June is a busy time in the garden, but everything should be looking its absolute best. The warm weather is here and your garden is in its final flourish before it begins to slow down due to the more intense heat of July and August. There can be lots to keep on top of in June, but with our handy checklist those gardening essentials will soon be through and you can sit back and enjoy it.

Protect your garden from the hot weather

Watering is essential as the temperature rises, so make it part of your daily routine. Borders, bedding, pots and containers, hanging baskets and even the grass need to get a regular drink or they could wilt and die.

Borders and Plants:

Deadhead regularly/ Removing the flowers as they fade will keep your display looking good and encourage more blooms.
Plant out summer bedding.
Hoe borders and beds regularly to keep weeds down.
Liquid feed containerised plants every two to four weeks.
Check for first signs of blackspot, aphid and rolling sawfly on roses and treat with a suitable pest and disease control
Cut back dead bulb foliage if not done already. It is important to wait until the foliage dies down naturally.

Any gaps in your herbaceous borders should be filled with summer bedding plants for now.

Divide hostas as they come into growth.

Deadhead flowering perennials such as Lupinus and Delphinium to promote a second flush of flowers later in the season.

Pruning and training:

Herbaceous perennials can grow quickly and to a large size, so will need staking to provide support and avoid collapsing- this is particularly true of taller plants like delphiniums. Tie in climbing and rambling roses as near to horizontal as possible to restrict sap flow and cause more side-shoots to grow along the length of stem resulting in more flowers.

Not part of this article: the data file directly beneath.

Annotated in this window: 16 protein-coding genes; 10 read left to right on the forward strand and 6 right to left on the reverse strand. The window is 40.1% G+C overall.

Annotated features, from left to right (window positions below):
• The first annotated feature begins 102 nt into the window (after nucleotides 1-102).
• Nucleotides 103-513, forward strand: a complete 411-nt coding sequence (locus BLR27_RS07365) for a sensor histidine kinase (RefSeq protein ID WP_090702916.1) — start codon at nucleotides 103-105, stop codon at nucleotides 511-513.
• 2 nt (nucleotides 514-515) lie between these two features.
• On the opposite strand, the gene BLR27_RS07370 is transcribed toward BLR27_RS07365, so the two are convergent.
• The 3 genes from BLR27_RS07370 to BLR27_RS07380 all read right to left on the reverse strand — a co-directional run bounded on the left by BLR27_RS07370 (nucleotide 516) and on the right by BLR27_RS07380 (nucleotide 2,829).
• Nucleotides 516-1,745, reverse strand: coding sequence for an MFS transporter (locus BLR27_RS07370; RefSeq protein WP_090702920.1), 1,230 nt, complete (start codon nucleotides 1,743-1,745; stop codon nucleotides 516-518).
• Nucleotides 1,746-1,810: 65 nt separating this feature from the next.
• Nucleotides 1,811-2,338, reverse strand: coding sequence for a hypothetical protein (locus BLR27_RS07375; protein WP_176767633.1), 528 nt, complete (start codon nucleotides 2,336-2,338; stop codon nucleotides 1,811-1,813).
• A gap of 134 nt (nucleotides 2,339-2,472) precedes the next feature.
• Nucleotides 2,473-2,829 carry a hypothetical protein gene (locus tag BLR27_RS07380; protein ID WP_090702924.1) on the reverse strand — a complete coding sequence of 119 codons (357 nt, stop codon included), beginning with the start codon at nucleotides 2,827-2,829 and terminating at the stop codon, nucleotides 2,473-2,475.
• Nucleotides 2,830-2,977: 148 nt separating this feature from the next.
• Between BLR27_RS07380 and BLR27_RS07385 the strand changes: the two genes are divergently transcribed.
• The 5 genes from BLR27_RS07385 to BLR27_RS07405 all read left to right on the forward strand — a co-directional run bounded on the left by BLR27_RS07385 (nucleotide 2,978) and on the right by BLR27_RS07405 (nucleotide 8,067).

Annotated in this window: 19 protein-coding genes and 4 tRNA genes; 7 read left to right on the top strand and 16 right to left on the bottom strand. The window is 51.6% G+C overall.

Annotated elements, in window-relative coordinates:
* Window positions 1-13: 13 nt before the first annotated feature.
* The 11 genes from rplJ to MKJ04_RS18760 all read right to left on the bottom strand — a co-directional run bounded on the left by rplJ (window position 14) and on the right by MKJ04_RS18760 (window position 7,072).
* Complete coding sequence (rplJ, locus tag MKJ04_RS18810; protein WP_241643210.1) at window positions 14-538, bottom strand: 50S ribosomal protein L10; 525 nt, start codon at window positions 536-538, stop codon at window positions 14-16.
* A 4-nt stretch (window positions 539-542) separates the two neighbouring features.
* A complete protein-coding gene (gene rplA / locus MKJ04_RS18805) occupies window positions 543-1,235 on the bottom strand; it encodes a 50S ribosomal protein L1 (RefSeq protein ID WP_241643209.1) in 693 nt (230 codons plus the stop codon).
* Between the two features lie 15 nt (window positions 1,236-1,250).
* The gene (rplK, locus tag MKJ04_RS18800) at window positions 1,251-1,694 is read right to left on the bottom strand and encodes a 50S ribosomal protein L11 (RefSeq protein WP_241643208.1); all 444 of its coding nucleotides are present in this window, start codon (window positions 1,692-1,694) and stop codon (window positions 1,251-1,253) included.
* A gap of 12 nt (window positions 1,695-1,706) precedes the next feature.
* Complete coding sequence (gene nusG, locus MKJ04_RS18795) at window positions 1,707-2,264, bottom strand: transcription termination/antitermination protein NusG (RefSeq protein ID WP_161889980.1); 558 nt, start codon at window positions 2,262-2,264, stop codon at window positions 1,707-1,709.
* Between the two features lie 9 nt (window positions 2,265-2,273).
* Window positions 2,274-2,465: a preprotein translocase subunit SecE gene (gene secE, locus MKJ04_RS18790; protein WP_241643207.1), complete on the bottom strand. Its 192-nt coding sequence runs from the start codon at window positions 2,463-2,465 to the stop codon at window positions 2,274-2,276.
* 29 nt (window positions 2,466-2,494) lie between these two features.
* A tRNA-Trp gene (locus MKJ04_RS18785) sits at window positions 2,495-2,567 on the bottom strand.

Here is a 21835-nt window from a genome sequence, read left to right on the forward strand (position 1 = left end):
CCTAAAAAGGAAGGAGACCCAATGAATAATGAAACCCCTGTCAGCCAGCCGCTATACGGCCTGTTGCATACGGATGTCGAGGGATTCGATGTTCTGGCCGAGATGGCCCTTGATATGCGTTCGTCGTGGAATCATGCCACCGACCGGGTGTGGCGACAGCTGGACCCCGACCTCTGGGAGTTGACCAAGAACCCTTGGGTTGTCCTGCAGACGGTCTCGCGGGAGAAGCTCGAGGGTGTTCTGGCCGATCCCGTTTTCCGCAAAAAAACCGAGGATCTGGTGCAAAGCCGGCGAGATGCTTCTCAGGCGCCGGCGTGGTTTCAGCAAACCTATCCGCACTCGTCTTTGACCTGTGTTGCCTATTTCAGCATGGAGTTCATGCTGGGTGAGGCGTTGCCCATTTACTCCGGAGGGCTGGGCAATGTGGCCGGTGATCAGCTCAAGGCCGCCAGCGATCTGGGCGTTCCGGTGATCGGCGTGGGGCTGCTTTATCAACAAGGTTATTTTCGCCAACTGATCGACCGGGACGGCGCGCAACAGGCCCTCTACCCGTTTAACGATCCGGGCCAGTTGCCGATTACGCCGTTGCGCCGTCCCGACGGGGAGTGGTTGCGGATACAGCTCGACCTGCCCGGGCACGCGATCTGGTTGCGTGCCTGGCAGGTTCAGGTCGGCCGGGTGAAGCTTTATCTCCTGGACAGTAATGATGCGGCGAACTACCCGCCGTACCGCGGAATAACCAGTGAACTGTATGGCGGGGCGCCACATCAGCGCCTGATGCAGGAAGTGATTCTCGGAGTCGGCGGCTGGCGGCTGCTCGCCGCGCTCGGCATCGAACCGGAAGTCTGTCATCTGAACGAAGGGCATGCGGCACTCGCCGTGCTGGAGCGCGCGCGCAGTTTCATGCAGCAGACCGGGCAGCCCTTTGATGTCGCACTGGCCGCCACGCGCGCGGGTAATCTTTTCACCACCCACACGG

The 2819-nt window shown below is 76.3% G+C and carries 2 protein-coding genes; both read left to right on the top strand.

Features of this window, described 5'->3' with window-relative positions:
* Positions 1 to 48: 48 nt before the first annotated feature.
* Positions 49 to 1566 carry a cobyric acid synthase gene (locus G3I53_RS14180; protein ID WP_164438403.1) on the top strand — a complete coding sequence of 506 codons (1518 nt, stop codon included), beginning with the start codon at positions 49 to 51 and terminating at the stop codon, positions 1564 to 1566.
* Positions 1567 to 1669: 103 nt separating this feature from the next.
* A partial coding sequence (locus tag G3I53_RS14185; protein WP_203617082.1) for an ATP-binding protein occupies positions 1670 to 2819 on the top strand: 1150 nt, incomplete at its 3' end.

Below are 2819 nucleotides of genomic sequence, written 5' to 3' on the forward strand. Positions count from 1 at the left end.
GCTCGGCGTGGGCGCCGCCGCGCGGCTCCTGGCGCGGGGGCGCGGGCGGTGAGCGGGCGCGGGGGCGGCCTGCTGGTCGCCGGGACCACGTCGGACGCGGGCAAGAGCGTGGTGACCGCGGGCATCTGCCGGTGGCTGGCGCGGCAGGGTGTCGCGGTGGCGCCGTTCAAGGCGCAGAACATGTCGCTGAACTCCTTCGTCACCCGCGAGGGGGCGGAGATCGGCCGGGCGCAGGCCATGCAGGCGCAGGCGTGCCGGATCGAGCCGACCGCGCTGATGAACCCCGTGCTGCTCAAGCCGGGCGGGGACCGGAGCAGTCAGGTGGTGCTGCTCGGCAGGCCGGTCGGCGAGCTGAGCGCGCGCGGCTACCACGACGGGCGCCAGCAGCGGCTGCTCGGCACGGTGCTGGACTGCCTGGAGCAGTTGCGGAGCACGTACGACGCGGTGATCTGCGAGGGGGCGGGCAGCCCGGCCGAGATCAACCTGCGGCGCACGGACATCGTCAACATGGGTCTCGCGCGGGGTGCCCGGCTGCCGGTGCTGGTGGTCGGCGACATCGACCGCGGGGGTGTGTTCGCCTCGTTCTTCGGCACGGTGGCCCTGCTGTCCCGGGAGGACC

Prune out any frost damage from evergreen shrubs.

Prune flowering shrubs such as Deutzia, Kolkwitizia, Weigela and Philadelphus after they have finished flowering. If you leave this too late the flowers may not have enough time to develop for next year.

Continue to clip evergreen hedges such as privet and box. This is the best time of year to prune deciduous magnolias once the plant is in full leaf.

Prune overcrowded, dead or diseased stems from Clematis montana once it has finished flowering it can take cutting back very hard.
Take softwood cuttings of deciduous shrubs including Caryopteris, Forsythia, lavender, Fuchsia, Hydrangea macrophylla, Philadelphus and Spiraea and rosemary if not done last month.


Mow lawns regularly to keep them healthy - removing a 'little and often' is the key.
Cut the lawn edges to keep them neat and well shaped.
Apply a high nitrogen summer lawn fertiliser if not done last month to encourage a healthy-looking lawn.
Moving garden furniture etc regularly to stop the grass underneath from dying off.
Selective weedkillers are available for lawns that will kill the weeds but not the grass. Moss killers are also available.
Disperse dry worm casts with a hard-bristled broom.
Ant hills will also cause bumps in your lawn at this time of year.


Removing dirt and algae from paving and patios will stop them becoming slippery when wet – your gardener may have a pressure washer to do this.

Check and repair wooden structures.

Paint wooden structures with a wood preserve.

Keep ponds and water features topped up and clean out pond filters.
Now the garden is full of growth and the lawn is being cut regularly, there will be plenty of material available for composting.
Remove any out of date chemicals from your shed or garage – your gardener has list of chemicals that have been banned.
Make sure bird baths and bird feeders are kept topped up to encourage birds to your garden.

Enjoy your garden and don’t forget to take time and stop and stare at the wonder of nature. Happy gardening!